31 Mar Here To Help You Now: Coronavirus Update
With this cloud of uncertainty hanging over everything and everyone at the moment, nobody has any real idea how long it’s going to last. We don’t know what we don’t know – which means the only thing to do is make the best of things as you see them today.
Our Coronavirus update
The housing market has always been significantly affected by confidence and sentiment. Nobody likes making big decisions about whether to buy, to sell, to rent, or to move without having as much of the information in front of them as possible. That’s not possible right now and many people will feel stranded, not knowing what to do or which way to turn.
It was only a few weeks ago there was much talk in the market about significant rises in property transactions and asking prices. Indeed, there was palpable excitement in the industry that things were, at last, looking up.
Right across the UK agents were reporting sales being agreed, increases in houses being put up for sale and buyer sentiment riding high. This was a significant change from the malaise of 2019 when the combination of Brexit and the General Election dampened everything.
And yet here we are today – with the world in a very different place.
So, what to do?
Due to the increased activity earlier in the year, we must presume people’s original motivation to buy, sell, move etc. remains unchanged. Therefore, once the madness has passed, whenever that might be, that same level of activity will return. That being said – there will be plenty of people whose lives, jobs, businesses and savings will be dramatically affected in the interim.
We are all in this together, and while individual decisions are personal to people’s unique situations – tough decisions are being faced.
A few words of advice…
First, for people who had been going out on viewings and looking for a new home to buy – I can only imagine you’ve now shut up shop, cancelled appointments and settled down to wait things out.
However, use the time to research the local market. Look at historic house prices and revisit your budget. This could be an excellent time to speak to your mortgage adviser and look at affordability again.
It’s also a good time to start thinking about your choice of conveyancer – plenty of solicitors have an automated conveyancing quotation tool to help you compare the costs.
For people selling – no more viewers are coming through the door anyway; so, my only advice would be to spend this time really making sure your house is in tip-top order.
Write a list of all the jobs you’ve been putting off for too long and get cracking.
You can’t go out anyway, and there’s no sport on telly! Once the world settles down and people feel like moving around once again, it’s going to be more crucial than ever to ensure your house stands out from the crowd.
Are there rooms which would benefit from a lick of paint? Is it time to start decluttering to let rooms breathe and show off the space and the potential? Can you start to de-personalise and make it more of a ‘blank canvas’?
Look at your budget again and make sure you understand all the costs, including solicitors’ fees, searches, surveys and removals. Look at your mortgage again and speak to an advisor – one this is certain, and that’s that there are some fantastic deals out there.
However, where things get way more complicated, more fraught and harder to make decisions – is where offers have been made, deals agreed, surveys done, solicitors in touch and whole chains questioning what to do.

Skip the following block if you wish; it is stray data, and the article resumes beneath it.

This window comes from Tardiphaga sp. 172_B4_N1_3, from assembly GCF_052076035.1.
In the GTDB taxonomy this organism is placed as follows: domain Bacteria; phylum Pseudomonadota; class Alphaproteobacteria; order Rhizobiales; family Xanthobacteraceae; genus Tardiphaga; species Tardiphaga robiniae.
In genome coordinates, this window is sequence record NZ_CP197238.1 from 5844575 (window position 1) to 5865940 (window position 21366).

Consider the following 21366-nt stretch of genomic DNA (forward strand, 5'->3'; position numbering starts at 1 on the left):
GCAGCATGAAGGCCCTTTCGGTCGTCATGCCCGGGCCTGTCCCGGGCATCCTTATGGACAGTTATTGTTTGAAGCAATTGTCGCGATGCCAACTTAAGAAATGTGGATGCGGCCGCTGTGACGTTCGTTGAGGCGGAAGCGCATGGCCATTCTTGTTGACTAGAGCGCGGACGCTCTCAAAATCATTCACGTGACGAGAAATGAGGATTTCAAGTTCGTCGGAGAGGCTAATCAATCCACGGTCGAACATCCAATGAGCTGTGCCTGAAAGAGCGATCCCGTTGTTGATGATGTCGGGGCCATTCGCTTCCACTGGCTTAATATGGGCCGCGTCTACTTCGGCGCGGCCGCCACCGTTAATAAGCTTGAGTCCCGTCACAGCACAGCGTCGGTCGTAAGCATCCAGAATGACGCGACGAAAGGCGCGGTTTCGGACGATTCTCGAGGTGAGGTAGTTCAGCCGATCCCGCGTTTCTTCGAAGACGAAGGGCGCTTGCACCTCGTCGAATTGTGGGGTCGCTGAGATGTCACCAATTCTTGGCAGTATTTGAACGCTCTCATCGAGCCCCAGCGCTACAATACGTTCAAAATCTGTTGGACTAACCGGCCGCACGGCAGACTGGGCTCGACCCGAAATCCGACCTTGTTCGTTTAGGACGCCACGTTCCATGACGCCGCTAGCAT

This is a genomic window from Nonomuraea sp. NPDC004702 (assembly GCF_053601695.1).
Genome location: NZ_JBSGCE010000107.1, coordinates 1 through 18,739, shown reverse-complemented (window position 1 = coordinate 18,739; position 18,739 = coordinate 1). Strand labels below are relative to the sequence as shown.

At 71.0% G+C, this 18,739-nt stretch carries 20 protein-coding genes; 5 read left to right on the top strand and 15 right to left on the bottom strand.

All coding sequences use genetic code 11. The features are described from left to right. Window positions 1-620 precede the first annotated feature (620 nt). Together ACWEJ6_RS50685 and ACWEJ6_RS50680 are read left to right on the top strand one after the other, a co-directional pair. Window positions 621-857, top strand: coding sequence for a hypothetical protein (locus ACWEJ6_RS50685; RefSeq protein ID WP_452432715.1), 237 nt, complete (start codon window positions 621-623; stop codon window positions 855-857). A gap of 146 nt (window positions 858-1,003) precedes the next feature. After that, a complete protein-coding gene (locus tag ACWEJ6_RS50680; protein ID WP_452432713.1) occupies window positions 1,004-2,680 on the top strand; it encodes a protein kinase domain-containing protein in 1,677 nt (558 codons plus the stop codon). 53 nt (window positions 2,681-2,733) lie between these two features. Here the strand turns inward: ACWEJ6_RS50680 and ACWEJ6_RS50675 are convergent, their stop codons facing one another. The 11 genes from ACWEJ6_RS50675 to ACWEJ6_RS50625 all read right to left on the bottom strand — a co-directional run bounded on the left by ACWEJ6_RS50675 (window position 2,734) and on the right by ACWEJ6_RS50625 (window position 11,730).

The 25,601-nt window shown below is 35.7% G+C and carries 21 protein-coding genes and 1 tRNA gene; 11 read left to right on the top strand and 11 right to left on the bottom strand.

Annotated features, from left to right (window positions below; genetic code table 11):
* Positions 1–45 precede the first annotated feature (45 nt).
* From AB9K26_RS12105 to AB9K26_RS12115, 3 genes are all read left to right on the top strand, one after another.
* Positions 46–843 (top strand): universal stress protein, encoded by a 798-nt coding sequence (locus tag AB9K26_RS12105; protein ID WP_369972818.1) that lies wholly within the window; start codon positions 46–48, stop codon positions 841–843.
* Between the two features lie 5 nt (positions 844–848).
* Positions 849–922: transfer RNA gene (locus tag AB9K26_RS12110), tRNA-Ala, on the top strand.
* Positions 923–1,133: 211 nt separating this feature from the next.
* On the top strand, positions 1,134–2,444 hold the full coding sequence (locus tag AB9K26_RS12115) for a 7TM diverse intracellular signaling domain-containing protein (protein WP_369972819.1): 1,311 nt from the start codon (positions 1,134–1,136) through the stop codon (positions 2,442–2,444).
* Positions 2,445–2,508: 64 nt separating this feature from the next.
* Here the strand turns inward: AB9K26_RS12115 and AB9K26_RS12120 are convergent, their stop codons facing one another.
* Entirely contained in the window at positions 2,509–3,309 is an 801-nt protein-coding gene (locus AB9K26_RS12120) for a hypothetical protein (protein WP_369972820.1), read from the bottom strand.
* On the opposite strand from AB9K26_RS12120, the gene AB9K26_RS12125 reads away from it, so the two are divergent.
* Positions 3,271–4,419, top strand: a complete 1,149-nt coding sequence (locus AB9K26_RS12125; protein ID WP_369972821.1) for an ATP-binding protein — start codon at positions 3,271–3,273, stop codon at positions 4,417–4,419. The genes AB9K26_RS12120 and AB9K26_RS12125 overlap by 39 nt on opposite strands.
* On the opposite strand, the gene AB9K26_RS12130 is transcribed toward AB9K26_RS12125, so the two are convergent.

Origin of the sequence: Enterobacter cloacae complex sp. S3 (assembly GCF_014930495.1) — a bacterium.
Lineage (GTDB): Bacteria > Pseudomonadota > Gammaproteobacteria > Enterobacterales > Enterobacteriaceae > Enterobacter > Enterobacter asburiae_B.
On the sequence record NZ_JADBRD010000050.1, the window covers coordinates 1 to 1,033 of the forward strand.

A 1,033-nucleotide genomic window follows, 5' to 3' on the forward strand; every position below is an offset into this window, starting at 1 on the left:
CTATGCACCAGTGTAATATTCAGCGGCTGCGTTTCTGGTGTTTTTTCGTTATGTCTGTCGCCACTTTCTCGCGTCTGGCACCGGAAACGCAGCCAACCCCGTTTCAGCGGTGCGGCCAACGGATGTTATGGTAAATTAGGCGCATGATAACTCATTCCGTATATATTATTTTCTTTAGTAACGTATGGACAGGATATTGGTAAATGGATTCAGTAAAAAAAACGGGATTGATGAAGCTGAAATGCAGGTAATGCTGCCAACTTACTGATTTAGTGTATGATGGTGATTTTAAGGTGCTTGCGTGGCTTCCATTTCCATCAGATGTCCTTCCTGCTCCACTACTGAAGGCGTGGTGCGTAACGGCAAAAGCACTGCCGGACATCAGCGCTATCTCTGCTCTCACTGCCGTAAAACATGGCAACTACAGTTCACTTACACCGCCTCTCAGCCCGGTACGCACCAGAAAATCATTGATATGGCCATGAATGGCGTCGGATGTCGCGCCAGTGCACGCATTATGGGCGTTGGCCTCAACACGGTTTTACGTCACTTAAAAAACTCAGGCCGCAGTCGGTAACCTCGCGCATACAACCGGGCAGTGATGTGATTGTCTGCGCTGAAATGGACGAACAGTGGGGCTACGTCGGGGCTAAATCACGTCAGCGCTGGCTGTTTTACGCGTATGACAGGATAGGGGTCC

Everybody will be desperately wondering what the best course of action is.
Should you continue as is? Or put the transaction on hold? Pull out altogether? Renegotiate the price? There are so many variables; it’s impossible to offer useful advice across the board.
What I would say is that whatever decision you reach will depend on your unique circumstances. It will be affected by a combination of what your original motivation was to buy, sell or move. How happy you were with what you’d found or the deal you’d agreed. And whether or not you expect current events to alter your income, savings or borrowing capacity?
I’m afraid there are no easy answers.
Finally, for any tenants who are, or shortly expect to be, unable to pay the rent.
- Begin conversations early. Talk to your landlord or your letting agent as soon as possible, and it’s essential to do this as far in advance as you can before the problems really hit home. It’s vital to have an open and honest dialogue. Don’t wait until you can’t pay.
- Try to negotiate some middle ground that’s realistic for both sides. Remember that landlords will have their mortgages to pay, and use the rent you pay each month to do that. Yes, they may be able to arrange a ‘payment holiday’, but the money will still be owed.
Ask me your questions
Like you, I too find myself with time on my hands in my typically busy schedule. So, I plan to use this time to help you as much as I can and wanted to let you know that I, and the Anthony Jones team, are here for you.
You no doubt have plenty of questions for me about what’s the best course of action to take. The reality is that no one really knows the right answer for sure. But if there’s something you think my team or I can help with, please let us know your question, and we’ll do our best to help and guide you.
We’re also allowing everyone to ask me their essential questions which can be done over on our twitter channel – using the hashtag #AskAJP. If you don’t already, please do follow us and look out for our post. I will try to answer as many of your questions as I possibly can and will be answering them personally.
We are continuing to monitor the situation closely, its impact on the property market and bring you the relevant news.